Raymond Briggs, who is best known for the 1978 classic The Snowmanhas died aged 88.
The family of the author and illustrator – who also created Fungus The Bogeyman – said in a statement through publisher Penguin Random House that Briggs died on Tuesday, August 9.
His family said: “We know that Raymond’s books were loved and touched millions of people around the world who will be saddened to hear this news.
“Drawings from fans – especially children’s drawings – inspired by his books were treasured by Raymond and pinned to the wall of his studio.
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“He lived a rich and full life and said he felt lucky to have had both his wife Jean and his partner Liz for over 40 years.
“He shared his love of nature with Liz on walks in the South Downs and on family holidays to Scotland and Wales.
“He also shared his sense of fun and madness with his family, and with his family of artist friends – at gatherings, fancy dress parties and summer picnics in the garden.
“He played practical jokes and enjoyed having them played on him.”
The Snowman has sold more than 5.5 million copies worldwide, and Briggs also created beloved children’s books Santa Claus and Fungus The Bogeyman, and wrote a famous graphic novel about the lives of his own parentsEthel and Ernest.
Aled Jones, who sang We go in the airfor the soundtrack to the 1982 TV animation of The Snowman said: “Very sad to hear the news of the death of Raymond Briggs. I will pay tribute to ClassicFM at 10 this morning. Thoughts and love to his family.”
Born in Wimbledon in 1934, Briggs studied at Wimbledon School of Art and the Slade School of Fine Art before briefly taking up painting.
After becoming a professional illustrator, he worked and taught illustration at Brighton College of Art.
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In 1966 he won the Kate Greenaway Medal for his illustration work on a book of nursery rhymes, The Mother Goose Treasury.
His most famous works were published between 1973 and 1984 and also included Santa Claus goes on vacation and The Tin-Pot Foreign General and the Old Iron Woman.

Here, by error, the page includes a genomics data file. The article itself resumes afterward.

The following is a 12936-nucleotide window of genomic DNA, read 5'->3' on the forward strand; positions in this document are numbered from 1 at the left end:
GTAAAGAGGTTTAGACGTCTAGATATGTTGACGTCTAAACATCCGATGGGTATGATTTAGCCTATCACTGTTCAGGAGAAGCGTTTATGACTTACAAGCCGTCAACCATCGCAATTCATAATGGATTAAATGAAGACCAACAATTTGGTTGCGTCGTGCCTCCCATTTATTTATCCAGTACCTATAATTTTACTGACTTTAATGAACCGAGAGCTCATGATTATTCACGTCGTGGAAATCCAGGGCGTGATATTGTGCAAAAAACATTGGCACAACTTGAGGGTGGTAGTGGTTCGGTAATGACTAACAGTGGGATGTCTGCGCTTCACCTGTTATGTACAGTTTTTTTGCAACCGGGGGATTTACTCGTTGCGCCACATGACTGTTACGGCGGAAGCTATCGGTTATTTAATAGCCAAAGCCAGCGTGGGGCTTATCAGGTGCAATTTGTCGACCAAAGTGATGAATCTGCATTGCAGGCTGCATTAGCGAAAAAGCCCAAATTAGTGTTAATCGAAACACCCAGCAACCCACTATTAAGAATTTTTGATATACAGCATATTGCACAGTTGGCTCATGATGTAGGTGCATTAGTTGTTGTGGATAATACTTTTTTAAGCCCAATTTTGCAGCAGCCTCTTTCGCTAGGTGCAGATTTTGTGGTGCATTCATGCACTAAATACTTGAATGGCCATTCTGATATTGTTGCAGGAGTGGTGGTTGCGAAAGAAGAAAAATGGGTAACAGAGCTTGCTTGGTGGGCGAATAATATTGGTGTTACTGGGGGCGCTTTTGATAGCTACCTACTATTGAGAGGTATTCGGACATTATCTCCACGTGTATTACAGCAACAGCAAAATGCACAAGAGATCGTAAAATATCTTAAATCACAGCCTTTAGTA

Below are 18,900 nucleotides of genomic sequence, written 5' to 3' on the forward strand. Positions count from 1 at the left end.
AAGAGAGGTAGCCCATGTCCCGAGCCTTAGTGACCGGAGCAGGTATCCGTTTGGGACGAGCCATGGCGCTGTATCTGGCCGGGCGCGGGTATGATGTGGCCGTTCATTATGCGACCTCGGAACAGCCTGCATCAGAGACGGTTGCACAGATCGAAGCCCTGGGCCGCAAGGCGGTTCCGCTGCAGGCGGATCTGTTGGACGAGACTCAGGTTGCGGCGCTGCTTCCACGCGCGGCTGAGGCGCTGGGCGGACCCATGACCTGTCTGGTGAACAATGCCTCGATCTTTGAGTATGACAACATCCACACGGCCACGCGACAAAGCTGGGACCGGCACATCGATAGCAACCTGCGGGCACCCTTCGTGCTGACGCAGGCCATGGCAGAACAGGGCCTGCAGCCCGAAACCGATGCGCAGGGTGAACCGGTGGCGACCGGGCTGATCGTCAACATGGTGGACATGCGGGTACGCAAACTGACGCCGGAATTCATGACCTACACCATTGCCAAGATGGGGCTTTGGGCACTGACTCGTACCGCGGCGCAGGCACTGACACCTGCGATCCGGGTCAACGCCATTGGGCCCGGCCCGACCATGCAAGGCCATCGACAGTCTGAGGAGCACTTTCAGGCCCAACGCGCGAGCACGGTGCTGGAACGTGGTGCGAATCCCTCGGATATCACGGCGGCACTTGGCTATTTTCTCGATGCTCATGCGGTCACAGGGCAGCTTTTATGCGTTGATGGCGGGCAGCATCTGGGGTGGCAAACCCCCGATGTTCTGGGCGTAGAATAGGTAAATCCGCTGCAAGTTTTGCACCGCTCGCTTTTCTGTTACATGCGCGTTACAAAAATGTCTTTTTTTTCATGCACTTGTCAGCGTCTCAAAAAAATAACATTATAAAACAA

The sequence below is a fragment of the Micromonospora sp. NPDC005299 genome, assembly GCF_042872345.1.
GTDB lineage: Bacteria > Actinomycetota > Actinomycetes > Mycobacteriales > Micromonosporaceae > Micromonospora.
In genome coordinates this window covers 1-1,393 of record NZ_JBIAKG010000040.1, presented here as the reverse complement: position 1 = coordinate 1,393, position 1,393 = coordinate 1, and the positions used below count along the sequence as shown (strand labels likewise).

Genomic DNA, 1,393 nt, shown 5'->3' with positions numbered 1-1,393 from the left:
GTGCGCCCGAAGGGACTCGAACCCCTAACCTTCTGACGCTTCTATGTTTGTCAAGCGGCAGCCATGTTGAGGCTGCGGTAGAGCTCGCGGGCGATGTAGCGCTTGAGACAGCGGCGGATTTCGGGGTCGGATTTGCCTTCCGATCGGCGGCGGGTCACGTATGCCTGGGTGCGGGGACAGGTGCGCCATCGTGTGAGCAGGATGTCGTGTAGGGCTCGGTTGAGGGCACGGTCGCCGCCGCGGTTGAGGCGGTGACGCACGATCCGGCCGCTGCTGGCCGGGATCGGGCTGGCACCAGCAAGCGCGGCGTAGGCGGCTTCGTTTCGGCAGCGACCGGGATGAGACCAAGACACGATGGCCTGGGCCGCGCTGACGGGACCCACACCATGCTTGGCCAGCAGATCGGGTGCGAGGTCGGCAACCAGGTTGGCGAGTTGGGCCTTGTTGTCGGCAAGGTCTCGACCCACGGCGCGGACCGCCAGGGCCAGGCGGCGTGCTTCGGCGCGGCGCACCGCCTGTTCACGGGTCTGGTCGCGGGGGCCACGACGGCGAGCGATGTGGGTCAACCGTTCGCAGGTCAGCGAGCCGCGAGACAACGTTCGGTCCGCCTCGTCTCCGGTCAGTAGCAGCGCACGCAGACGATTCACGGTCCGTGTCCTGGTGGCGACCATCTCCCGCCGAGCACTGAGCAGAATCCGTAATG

Hans won numerous awards throughout his career, including the Kurt Maschler Award, The Children’s Book of the Year, Dutch Silver Pen Award.
In February 2017, Raymond was honored with the BookTrust Lifetime Achievement Award, and the trust responded to the news of his death by tweeting: “He will live on in his wonderful, iconic books.”
He was made a CBE for services to literature in the same year.
Francesca Dow, CEO of Penguin Random House Children’s, said: “Raymond’s books are pictorial masterpieces that address some of the fundamental questions of what it is to be human, speaking to both adults and children with a remarkable economy of words and illustrations.
“Raymond is probably best known for The Snowman. Perhaps he needed more freedom than the standard 32-page picture book format allowed and created a radical and beautiful innovation: a wordless picture book for children, a storyboard with still images that immediately became a classic in its own right, as well as the much-loved animation.”
Dow said Briggs had been “unique” and had “inspired generations of creators of picture books, graphic novels and animation”.
She added: “He leaves an extraordinary legacy and a huge hole.”
Briggs’ literary agent, Hilary Delamere, added: “Raymond enjoyed playing the professional curmudgeon, but we will remember him for his stories of love and loss.
“I know from the many letters he received how his books and animations touched people’s hearts.”
TV gardener Monty Don tweeted: “Thank you Raymond Briggs for a life’s work that wonderfully celebrates the rich seam of very English pessimism. You enriched so many of our lives.”
Labor Deputy Leader Angela Rayner added: “Raymond Briggs brought so much magic and joy to so many.
“Rest in peace. And thanks for the memories.”
Author Tony Parsons tweeted: “Raymond Briggs saw over a billion childhoods. Thank you so much and rest in peace and in our hearts forever.”
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Briggs is survived by his stepdaughter Clare and her husband Fynn; his stepson Tom and his wife Sarah, and his three step-grandchildren.
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